New navigation tool lets you combine bike share and public transit into one trip - Metro US

New navigation tool lets you combine bike share and public transit into one trip

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Planning treks across New York City can be tricky. Should you rely on the train for the entire trip, or try out a bike share so you’re not wasting time waiting on a subway platform?

Well, you don’t have to commit to just one mode of transportation, and a new tool aims to help New Yorkers figure out the best route option by combining transit methods.

Coord, a data mobility company backed by Sidewalk Labs (an urban-innovation effort of Alphabet, the parent company of Google), recently released a mapping tool that brings together public transportation and bike share data into a single map.

This is the first mixed-mode transit tool for New Yorkers, according to Coord, and aims to be a solution to the “first/last mile” problem.

While the bus or subway may be fine for most of your trip, covering that final distance between public transit and your doorstep can be difficult, but that’s where bike shares can come in handy.

You don’t have to replace your entire commute with a bicycle ride, but you can hop on a Citi Bike to get to your train station quicker. In fact, that’s how most New Yorkers use the service anyway.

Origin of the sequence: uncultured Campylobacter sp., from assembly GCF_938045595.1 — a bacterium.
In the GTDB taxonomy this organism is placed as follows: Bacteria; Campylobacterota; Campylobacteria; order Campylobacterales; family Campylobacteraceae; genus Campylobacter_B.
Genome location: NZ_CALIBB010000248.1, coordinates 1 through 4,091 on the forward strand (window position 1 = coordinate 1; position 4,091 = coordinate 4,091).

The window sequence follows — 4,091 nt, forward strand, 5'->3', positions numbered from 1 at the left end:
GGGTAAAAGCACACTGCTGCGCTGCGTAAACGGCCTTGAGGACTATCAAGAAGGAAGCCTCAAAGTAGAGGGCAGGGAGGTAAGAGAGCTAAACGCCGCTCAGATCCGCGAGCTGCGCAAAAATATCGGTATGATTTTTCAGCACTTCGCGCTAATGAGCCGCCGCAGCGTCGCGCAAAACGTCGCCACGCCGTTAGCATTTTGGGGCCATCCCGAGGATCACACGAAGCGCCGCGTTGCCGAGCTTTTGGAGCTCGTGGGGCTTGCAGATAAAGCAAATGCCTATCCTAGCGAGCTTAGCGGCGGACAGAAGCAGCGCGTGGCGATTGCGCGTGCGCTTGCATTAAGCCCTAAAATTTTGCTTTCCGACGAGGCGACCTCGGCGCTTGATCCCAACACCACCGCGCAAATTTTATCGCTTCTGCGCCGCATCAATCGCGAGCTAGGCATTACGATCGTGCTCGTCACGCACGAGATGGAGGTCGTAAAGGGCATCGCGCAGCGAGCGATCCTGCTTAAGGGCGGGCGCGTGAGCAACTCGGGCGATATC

The Coord tool would tell you exactly how to do that by answering questions like, “Should you stay on the bike the whole way or switch to transit?” and “Which subway station or bus stop should you ride the bike to?”

If you’re heading from Greenpoint to the Lower East Side, for example, just taking the J would take you about 38 minutes. But If you hop on a Citi Bike, rather than walking 21 minutes to the subway station, your trip will only take 26 minutes, according to Coord, reducing your travel time by one-third.

But even though this is a common practice, it’s still difficult to plan out these kinds of trips, Coord noted.

“For instance, none of the major navigation apps currently has bike-share as a travel option, let alone showing the available bikes near you,” the company wrote in a blog post.

With the mapping tool from Coord, you can see if a bike is available near you — whether a dockless bike or one at a docking station —  and if you can drop it off at the end of your trip, like if there’s an empty slot at a dock near your train.

Coord also incorporates real-time data on New York City bus and subway service, so you can see the best combination of bike-riding and public transit for the fastest trip. 

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